Tuesday, 27 December 2011

Time management, J-style planning and finding meaning in life

At an end of term away day we were treated to a session on time management by Carolyn Blunt from Real Results. Although I have deep constitutional resistance to such sessions, she conducted it well and it was only as patronising as it probably had to be.

The session started with mention of one of the four oppositions in the Myers Briggs Type Indicator: judging versus perceiving with the interpretation that J-type strategies involve planned and step-wise progress whereas P-type strategies were more intuitive, deadline driven and perhaps spontaneously creative. Carolyn stressed that she had herself attempted to resist a typical managerial dominance of the J-type and instead think that one cannot adopt strategies in conflict with underlying personality types. One could not adopt the other approach whole heartedly. Hence one should avoid a kind of J-envy and instead aim to maximise the strengths of either aspect.

That said, the session as a whole seemed to keep pushing what seems a broadly J approach. Now there’s some difficulty here insofar as J vs P is merely one of four distinctions on the Myers Briggs picture. The others are extraversion vs introversion, sensing vs intuition, thinking vs feeling as well as judgement vs perception. And thus the broad hunch we (my colleagues in the mental health division and I) had might not be have been taken by Myers and Briggs to be faithful to their theory of personality. But I think we can let that ride given the worries there are about the reliability and validity of their picture. Let’s just go with a bit of face validity here.

One instance of this was a slide that represented life as a week with 0-10 years as Monday, 11-20 as Tuesday etc. With Christmas spirit, Carolyn suggested that whilst there might be the odd bank holiday Monday available to some, most of us ought not to count on it for getting anything done. Thus I, for example, am well into Friday afternoon already with not much time left.

But, as Gloria pointed out, this is surely just an instance of a J conception, broadly and loosely interpreted. To conceive of one’s life in advance in this way is just to plan in the way Js are supposed to value but not the way Ps do. A P-person might instead say that it is better to have a loose conception of what is worth doing without anticipating how it is mapped into the rest of the week. (Gloria wondered whether she’d spent too much of Tuesday and Wednesday like that and was planning on a bit more of a P-approach to Thursday.) So the very way of setting up the issue is not theory neutral but already an instance of J-envy.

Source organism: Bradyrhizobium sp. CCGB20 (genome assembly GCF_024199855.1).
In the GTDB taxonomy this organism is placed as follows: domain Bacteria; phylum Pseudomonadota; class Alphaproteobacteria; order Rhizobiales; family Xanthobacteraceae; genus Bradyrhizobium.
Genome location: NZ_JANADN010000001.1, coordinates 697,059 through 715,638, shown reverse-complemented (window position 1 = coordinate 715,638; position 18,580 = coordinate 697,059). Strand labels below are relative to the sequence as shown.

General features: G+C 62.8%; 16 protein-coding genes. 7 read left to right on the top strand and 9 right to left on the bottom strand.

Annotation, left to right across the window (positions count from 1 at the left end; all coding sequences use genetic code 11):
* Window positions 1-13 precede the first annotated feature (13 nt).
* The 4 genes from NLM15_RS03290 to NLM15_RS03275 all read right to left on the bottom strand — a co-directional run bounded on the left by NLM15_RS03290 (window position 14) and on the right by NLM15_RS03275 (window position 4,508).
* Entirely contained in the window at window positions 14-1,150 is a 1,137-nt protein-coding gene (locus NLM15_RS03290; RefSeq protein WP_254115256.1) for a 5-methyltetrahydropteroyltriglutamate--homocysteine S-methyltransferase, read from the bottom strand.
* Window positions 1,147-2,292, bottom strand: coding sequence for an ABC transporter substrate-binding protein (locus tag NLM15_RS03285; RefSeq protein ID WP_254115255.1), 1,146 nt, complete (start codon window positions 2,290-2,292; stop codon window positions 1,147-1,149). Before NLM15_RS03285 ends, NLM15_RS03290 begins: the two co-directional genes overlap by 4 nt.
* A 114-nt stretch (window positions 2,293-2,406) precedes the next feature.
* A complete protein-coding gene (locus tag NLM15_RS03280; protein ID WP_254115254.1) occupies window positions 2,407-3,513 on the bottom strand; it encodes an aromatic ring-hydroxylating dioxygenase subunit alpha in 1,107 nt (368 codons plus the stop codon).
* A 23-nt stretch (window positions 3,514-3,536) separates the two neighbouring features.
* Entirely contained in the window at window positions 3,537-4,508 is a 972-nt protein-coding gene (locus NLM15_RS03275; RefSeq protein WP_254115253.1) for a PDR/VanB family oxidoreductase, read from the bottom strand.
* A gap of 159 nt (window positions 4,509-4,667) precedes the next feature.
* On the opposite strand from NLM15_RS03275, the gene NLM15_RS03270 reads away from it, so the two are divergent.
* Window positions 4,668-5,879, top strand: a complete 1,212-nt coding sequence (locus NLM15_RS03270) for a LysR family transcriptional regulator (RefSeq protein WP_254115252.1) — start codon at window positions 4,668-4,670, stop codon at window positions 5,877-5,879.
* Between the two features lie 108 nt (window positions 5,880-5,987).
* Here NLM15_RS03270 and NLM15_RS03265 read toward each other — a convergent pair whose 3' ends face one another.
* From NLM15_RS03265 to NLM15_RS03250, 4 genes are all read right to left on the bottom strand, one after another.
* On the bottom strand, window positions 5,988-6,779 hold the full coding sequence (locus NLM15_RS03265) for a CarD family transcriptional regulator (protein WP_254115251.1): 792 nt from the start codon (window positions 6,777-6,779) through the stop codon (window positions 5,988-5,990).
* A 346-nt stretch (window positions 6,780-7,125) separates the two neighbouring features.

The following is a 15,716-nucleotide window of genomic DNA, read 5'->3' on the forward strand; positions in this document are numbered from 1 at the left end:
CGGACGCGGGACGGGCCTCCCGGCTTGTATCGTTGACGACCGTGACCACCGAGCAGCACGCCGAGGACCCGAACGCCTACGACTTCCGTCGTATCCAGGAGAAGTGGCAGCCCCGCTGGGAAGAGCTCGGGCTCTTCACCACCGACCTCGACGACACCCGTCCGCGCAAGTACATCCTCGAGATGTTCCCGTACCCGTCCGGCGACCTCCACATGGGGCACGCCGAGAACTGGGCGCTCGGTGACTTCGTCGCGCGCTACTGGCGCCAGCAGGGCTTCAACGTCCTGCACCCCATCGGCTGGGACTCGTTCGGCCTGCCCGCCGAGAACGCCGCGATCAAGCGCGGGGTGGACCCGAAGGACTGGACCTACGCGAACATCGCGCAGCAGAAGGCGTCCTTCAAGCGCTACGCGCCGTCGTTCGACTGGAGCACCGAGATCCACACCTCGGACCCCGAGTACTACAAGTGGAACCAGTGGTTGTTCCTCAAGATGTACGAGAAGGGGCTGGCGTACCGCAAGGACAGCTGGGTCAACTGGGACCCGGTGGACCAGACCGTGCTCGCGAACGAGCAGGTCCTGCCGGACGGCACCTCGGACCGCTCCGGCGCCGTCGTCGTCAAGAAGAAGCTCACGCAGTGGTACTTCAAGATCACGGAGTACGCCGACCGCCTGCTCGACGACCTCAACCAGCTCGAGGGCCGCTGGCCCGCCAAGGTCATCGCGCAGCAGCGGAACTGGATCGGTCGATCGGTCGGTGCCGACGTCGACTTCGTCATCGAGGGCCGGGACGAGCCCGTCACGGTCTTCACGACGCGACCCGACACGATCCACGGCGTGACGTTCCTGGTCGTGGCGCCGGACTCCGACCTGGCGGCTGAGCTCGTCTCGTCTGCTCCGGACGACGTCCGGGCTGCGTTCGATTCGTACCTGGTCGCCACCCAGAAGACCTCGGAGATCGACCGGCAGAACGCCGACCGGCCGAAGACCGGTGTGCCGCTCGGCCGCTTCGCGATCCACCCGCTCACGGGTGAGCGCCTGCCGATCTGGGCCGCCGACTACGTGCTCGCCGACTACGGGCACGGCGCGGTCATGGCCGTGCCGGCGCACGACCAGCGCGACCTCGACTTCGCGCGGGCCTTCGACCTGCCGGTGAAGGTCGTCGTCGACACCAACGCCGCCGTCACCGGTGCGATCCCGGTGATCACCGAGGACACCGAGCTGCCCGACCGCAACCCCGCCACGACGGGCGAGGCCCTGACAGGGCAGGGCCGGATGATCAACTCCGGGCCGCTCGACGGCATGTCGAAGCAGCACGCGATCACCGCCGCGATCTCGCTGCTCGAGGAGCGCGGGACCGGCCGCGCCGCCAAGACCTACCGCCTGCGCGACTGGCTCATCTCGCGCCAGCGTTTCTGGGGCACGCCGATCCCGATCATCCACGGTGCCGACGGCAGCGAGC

Another instance was Carolyn’s response to my colleague Geoff’s worry that this planning failed to accommodate the necessity of a family life alongside work. (He was perhaps unnerved to find himself already on Saturday and beginning to think how to spend Sunday: more beer would hopefully be involved.) Not at all, she replied, it is necessary to have to some ‘hippo time’: some permitted time wallowing in the mud. This again seems to me to be a typical J misunderstanding (already I believe in the typology enough to blame the J-s!). Once it is thought of as allowed hippo time – once it is so conceptualised – that seems to kill the real attraction of such time which should feel unplanned and unstructured.

More generally, she suggested, it is better to make explicit what one values in order to work out better how to approach and realise it. Now I wouldn’t want to disagree with planning. I live by the to do list and social calendar. (I suspect I’ve imposed a J-like structure on suspect P-tendencies.) Still, it seems it is also worth noting the limits of making one’s values explicit in this way. If one evaluates one’s projects by placing them in a broader – J-preferred – structure then this threatens to initiate a regress about the value of the bigger picture. The worry is that as one approaches the end of Sunday one realises that the J-picture one has structured one’s life by is arbitrary and ungrounded by anything bigger than it. Precisely because they always approach it locally rather than relative to a broader structure which must ultimately fail (since the largest structure to which one does appeal will not itself be grounded in a broader structure and thus must appear arbitrary; any appeal to yet one more bigger structure merely postpones the problem for a moment), the P-s may be on safer ground when it comes to the meaning of life.

(I said to colleagues that I would write this thought down a week ago. But then I thought: that is what the J-s would want me to do!)